It’s no exaggeration to describe Billy Connolly as the greatest stand up to ever take to the stage. Not only have three separate polls come to this conclusion, but there is not a single comedian who has taken to the stage in the last three decades that hasn’t looked to ‘The Big Yin’ as inspiration. Connolly’s High Horse tour marks the first time since 2011 that the comic has released a live stand-up and it’s clear from the moment he struts on stage he hasn’t lost it.
As soon as Connolly utters his first words it’s evident the great comic isn’t scared to talk about his illness, as he chastises the audience’s applause claiming they’re only doing it because he is ill. It’s a lovely moment that reminds you just how honest and unflinching the comedian can be. His humour is as dry and unapologetic as ever. Be it discussing adventures in France with his dead cousin, lunch with Liam Neeson and Brian Cox or his use of the C word, Connolly is never scared to tell you exactly what is on his mind.And, that’s one of the (many) beauties about the comic; his material never feels constructed in the typical, stringent manner modern stand up does. It all feels like an intimate discussion with a man down the pub with Billy working his way through hilarious tales of his life; it’s relaxing, brilliant and natural. While his illness is evident – the once energetic performer now stands stationary – his ability to express joy and happiness through tales of his colourful life have gladly been unaffected. Billy never shies away from using his illness as a source for comedy, his Ian Holm story is a stunning way to find humour in the darkest of places. It’s not only his Parkinson’s that gets a mention, Connolly discusses his recent prostate cancer, thankfully he is all clear now, and for a moment it stops the audience in their tracks. But then Connolly recounts a story about one of his treatments that’s as unflinching as it is amusing, emptying the room of silence and filling it up with endless laughter.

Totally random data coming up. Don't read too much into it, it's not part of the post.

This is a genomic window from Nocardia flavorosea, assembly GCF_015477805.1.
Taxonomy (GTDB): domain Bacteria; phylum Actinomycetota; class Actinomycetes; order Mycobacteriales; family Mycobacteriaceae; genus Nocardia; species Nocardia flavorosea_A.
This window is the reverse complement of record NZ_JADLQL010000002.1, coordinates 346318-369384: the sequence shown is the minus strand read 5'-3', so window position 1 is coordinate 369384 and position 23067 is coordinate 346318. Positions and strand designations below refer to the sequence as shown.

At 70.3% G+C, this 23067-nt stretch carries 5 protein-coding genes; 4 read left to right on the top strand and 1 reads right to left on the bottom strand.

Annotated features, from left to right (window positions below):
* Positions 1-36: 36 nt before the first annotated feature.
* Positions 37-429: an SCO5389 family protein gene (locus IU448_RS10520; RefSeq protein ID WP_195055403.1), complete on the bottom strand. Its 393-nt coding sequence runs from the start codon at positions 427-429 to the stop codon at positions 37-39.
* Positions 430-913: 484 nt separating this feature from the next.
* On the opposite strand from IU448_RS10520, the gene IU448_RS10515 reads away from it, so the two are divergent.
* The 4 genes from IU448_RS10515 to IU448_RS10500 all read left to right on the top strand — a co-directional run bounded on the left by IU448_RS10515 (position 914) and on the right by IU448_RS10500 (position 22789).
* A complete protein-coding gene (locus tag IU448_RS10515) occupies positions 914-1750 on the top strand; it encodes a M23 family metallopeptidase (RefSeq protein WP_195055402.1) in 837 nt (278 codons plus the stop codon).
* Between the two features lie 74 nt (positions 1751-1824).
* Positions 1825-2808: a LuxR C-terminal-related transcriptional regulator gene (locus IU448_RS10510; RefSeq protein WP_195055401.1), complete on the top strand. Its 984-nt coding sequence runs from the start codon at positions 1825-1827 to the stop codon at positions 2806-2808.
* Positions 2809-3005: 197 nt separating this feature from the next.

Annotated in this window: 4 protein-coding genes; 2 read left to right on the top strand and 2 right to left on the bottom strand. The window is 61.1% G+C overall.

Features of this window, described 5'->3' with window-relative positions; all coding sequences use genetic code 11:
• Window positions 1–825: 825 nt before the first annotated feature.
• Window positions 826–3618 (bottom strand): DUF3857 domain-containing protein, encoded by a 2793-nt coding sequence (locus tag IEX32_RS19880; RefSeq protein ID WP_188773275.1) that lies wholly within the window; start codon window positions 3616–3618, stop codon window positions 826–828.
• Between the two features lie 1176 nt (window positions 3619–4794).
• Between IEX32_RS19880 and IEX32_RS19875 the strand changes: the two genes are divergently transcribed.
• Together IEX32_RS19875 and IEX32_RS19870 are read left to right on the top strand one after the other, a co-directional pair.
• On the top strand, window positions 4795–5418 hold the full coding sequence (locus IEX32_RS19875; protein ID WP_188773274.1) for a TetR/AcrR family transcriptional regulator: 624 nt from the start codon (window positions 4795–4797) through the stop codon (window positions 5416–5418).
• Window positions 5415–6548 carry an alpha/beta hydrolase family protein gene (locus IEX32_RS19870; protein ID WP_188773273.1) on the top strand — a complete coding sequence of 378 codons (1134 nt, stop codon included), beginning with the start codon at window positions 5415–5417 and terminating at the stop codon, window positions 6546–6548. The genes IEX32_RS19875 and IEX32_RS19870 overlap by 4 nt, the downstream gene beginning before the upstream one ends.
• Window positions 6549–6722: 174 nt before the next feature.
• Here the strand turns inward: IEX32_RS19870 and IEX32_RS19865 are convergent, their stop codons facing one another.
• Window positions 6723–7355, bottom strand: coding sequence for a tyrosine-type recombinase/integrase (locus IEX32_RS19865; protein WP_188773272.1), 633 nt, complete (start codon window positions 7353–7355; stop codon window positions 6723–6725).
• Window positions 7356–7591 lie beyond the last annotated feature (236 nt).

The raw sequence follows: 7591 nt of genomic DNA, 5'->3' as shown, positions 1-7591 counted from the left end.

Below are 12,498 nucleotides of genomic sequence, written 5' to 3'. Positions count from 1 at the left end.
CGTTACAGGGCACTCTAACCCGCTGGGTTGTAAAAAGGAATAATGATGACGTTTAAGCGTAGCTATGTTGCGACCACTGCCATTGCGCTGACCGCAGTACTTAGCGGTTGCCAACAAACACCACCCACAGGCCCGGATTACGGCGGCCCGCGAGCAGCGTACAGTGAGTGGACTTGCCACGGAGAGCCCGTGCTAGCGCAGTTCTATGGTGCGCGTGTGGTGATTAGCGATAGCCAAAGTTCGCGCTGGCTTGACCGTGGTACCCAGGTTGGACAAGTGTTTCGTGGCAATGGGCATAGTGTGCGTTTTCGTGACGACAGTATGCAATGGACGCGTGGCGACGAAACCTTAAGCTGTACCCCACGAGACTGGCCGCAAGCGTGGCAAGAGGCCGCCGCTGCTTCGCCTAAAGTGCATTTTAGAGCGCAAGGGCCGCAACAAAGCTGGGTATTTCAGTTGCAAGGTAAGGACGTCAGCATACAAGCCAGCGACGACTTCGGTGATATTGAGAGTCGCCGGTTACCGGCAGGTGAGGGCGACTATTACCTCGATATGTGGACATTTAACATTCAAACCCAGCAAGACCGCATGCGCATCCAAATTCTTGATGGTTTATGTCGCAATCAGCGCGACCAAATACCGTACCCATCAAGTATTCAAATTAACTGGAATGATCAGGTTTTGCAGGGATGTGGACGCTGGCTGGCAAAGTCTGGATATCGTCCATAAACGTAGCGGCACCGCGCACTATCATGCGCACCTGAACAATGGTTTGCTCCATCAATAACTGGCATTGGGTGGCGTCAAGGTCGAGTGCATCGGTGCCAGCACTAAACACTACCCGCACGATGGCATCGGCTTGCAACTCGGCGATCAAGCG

When he isn’t musing on tales of the past, Connolly discusses politics, his take on Trump contains numerous uses of the C word, and of course, his homeland of Scotland gets a mention with lines like “I knew a man in Scotland once that loved his wife so much he nearly told her one day”. He even manages to make plane noises sound painfully hilarious. He does it all effortlessly. A whole generation of comedians might have been inspired by the Scot but none have come close to the genuine article.
These days stand up comedy is everywhere but Connolly is in his own league, it’s like seeing The Rolling Stones in concert. Whether it’s shrimps in curtains or hecklers requesting heroin songs, the comic expertly crafts brilliant comedy that reminds you why he is still the best.